Face Recognition Isn’t Just Face Identification and Verification: It’s Also Photo Clustering, Race Analysis, Real-time Tracking, and More

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Governments and corporations are tracking how we go about our lives with a unique marker that most of us cannot hide or change: our own faces. Across the country, communities are pushing back with laws that restrain this dangerous technology. In response, some governments and corporations are claiming that these laws should only apply to some forms of face recognition, such as face identification, and not to others, such as face clustering.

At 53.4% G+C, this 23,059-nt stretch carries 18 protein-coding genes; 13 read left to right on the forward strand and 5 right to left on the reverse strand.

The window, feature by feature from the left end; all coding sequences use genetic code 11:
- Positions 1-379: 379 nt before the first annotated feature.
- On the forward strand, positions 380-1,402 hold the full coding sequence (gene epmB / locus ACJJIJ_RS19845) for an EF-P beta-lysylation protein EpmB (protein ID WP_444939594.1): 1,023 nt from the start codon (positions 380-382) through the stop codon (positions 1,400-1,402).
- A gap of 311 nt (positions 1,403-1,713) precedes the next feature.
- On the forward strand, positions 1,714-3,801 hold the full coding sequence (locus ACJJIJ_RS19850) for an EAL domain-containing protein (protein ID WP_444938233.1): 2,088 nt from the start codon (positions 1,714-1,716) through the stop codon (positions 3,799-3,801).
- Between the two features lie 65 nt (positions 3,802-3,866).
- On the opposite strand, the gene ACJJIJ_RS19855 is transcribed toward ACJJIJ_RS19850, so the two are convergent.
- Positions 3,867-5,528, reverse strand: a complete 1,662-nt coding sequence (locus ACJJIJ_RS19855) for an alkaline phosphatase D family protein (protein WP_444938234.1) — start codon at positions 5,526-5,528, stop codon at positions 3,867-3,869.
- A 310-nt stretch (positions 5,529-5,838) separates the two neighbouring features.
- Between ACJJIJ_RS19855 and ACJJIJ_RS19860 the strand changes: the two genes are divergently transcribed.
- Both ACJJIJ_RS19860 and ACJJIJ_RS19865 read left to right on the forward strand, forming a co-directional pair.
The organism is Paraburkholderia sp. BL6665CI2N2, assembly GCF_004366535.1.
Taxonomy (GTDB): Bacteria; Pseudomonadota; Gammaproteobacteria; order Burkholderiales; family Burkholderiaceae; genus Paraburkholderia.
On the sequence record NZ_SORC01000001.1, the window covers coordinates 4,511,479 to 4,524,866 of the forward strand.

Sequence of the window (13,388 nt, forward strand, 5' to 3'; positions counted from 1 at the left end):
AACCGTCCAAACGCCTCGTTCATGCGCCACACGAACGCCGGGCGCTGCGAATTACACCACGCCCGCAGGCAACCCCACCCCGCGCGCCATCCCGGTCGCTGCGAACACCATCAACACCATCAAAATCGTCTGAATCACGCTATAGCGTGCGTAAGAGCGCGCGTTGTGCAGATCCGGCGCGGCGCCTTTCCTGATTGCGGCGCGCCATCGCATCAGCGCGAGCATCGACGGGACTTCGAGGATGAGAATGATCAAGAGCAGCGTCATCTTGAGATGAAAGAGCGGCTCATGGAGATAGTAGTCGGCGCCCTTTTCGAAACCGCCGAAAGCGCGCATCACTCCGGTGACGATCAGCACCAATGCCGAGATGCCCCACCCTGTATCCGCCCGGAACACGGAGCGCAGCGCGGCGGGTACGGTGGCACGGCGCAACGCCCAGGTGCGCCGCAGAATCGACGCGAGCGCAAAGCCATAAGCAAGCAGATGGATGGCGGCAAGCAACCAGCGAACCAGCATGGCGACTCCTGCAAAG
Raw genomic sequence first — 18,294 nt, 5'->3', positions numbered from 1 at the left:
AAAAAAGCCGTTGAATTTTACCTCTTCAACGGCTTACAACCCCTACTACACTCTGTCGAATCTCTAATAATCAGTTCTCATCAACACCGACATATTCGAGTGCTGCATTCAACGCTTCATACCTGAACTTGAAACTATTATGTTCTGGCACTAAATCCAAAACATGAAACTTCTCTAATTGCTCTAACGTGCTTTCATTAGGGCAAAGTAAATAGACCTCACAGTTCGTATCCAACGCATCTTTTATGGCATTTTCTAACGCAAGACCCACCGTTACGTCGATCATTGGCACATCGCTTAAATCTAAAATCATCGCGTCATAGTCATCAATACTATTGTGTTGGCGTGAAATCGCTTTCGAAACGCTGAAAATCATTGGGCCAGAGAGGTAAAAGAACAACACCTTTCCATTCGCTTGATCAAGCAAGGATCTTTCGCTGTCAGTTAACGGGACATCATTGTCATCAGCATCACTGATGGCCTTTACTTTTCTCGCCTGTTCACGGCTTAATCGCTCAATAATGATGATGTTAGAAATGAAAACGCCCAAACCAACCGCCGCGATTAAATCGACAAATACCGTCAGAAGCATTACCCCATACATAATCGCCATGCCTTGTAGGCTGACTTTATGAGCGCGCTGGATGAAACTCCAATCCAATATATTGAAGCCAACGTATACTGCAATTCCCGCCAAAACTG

We disagree. All forms of face recognition are a menace to privacy, free speech, and racial justice. This post explores many of the various kinds of face recognition, and explains why all must be addressed by laws.

What Is Face Recognition?

At the most basic level, face recognition technology takes images of human faces and tries to extract information about the people in them.

Here’s how it usually works today:

First, the image is automatically processed to identify what is and is not a face. This is often called “face detection.” This is a

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